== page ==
Owner and creator, Jessica Lopez, chats with guests while serving them.

Owner and creator of The Village Play Cafe, Jessica Lopez, prepares a Dandy Blend Mocha.

“This place is for the moms, the parents, the caregivers,” she explained.  “From the research that I’ve done, I know that some of the most important years in a child’s life are the first 3-5.  But it’s also one of the loneliest times for the parents, especially the mothers.  This is a place that caregivers can enjoy.”  A mom of young children herself, Lopez recognizes the change that occurs when transitioning from adulthood to parenthood.  She wanted to create a space where parents could connect with one another without having to worry about getting a babysitter.  “When people bring their children here, the children think it’s all for them.  But really, it’s for the parents.”

Filled with bright colors and large shapes, the soft play area is incredibly stimulating.  Geared specifically towards children ages 0-4, the space invites them to explore, create and jump around in their socks without worry of injury.  The objects can be stacked, and, though little visitors have yet to discover this, are held together by pieces of velcro.  Inspired originally by her very active first-born daughter when she was one-year old, Lopez noticed that parks and parties were not always safe areas.  “It became work for me, whenever I took her to a park or party; I never really got to sit down and take a break,” she noted.  The daughter of a school teacher, Lopez also wanted The Village to be inclusive for special needs children and their families.

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A couple of children enjoy the soft play area.

Everything, from the floor, to the walls, and the toys themselves, is soft.

Everything, including the floor and the walls, is soft.

A big visionary, she has abstract art by local artists displayed on the walls, and plans on alternating them seasonally to give new talent exposure.  Older siblings are allowed to play on the mats as long as they are respectful.  There is also a homework nook towards the back of The Village where students can work on school work or other projects.  Free wi-fi is also available.  Plans for the month of September include getting photographers to conduct mini-photo sessions for families in attendance.  Future plans include bringing in yoga instructors, jewelry makers and masseuses.  Lopez and her sister, Karen Ramos, want to collaborate with other local businesses.  They hope that The Village Play Cafe becomes a, “Mother Hub.”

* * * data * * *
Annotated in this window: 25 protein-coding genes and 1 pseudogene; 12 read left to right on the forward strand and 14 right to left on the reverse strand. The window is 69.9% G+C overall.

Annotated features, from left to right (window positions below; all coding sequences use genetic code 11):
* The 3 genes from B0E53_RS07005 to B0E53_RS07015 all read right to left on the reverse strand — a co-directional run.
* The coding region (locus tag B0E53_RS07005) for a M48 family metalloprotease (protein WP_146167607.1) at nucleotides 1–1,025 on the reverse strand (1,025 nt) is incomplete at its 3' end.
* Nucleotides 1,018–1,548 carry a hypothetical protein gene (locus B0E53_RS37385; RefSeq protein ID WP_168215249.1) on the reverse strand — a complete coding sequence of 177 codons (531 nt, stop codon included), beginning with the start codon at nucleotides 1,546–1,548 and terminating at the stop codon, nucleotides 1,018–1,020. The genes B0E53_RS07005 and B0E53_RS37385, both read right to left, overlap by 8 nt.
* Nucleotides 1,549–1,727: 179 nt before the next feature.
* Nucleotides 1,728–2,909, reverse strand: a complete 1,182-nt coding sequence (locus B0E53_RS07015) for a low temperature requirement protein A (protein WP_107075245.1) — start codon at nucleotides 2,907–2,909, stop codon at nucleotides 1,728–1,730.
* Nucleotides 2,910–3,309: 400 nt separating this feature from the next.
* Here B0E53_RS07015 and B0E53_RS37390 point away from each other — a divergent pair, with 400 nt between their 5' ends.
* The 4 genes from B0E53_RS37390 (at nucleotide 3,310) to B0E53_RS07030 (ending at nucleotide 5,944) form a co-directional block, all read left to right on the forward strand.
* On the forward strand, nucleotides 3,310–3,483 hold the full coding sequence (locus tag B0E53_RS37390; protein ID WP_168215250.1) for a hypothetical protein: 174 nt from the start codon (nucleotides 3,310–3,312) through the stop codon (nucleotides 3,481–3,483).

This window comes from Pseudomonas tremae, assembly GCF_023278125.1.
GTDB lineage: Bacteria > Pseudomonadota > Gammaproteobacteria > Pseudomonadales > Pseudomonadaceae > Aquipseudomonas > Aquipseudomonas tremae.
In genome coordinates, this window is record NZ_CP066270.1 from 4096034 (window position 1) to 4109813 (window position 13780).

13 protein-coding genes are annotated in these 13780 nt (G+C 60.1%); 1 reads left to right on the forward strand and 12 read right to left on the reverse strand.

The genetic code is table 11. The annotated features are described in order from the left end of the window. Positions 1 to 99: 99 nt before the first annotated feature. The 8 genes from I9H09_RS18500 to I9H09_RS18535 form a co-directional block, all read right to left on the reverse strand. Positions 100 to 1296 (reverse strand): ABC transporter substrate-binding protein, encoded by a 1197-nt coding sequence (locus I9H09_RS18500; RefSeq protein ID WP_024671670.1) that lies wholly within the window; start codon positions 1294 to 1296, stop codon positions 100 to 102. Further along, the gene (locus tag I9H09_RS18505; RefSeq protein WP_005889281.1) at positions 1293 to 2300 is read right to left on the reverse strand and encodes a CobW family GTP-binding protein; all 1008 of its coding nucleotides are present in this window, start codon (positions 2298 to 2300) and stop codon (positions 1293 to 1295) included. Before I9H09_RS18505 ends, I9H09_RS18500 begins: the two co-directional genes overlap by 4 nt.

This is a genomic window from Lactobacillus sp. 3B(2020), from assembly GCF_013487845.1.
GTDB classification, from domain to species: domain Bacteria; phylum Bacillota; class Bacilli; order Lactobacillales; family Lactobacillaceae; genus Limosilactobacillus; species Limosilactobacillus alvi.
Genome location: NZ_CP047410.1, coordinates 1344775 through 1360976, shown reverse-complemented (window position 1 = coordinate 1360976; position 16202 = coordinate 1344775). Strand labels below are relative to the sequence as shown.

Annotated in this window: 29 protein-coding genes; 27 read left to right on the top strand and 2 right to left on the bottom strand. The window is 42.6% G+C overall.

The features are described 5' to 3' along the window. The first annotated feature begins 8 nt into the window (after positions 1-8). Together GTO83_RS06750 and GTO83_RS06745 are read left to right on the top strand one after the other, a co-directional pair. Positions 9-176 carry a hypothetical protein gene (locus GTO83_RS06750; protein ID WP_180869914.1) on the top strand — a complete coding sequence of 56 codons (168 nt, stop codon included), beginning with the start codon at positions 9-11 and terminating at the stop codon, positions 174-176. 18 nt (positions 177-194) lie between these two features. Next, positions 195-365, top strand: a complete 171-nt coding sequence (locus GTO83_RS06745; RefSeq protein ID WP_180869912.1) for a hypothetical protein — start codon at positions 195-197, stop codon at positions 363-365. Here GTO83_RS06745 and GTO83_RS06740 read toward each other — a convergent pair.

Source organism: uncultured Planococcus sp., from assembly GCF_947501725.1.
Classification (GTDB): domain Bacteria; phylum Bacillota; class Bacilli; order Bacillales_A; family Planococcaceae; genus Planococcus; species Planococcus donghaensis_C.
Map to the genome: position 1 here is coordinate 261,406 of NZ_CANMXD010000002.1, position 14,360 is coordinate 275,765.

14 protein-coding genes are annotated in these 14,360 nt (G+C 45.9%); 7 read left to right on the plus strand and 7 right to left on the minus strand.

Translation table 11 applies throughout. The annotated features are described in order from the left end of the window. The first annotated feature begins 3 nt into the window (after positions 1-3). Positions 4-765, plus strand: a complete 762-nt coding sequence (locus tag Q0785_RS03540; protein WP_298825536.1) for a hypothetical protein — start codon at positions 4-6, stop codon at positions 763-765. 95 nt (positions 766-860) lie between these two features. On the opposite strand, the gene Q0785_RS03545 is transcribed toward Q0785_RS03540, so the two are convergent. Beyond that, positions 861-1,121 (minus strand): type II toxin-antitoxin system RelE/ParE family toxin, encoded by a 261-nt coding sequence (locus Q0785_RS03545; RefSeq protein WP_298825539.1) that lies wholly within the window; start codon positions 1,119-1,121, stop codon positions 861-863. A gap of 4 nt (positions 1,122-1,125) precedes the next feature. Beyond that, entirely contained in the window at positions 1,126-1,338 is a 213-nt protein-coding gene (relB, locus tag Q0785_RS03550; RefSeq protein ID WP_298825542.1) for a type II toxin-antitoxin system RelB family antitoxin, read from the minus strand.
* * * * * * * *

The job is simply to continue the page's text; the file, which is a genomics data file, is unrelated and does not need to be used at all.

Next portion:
Though there are available day passes, Lopez strongly encourages getting a membership.  Children 0-4 can have a day pass for $12 (siblings in the same age group get a 50% off discount), and everyone else gets in free.  Monthly membership is $60.  Both day passes and membership allow for guests to stay as long as they want.  Pastries, sandwiches and a variety of high quality coffee are available for reasonable prices.

 

A local mom, Viviana Medina, works on a school assignment

A local mom, Viviana Medina, works on a school assignment.

As you walk around the play cafe, it is booming with brilliance and potential.  It is well on its way to being the support system Lopez envisions for its members:  a village.  For more information, please visit their website: thevillageplaycafe.liveeditaurora.com You can also look them up on Instagram: @thevillageplaycafe

Giana Gallardo Hesterberg is passionate about many things, including being a wife, mother, teacher, speaker, blogger, gardener and friend.  You can follow some of her adventures on her blog storiesbytheseashore.blogspot.com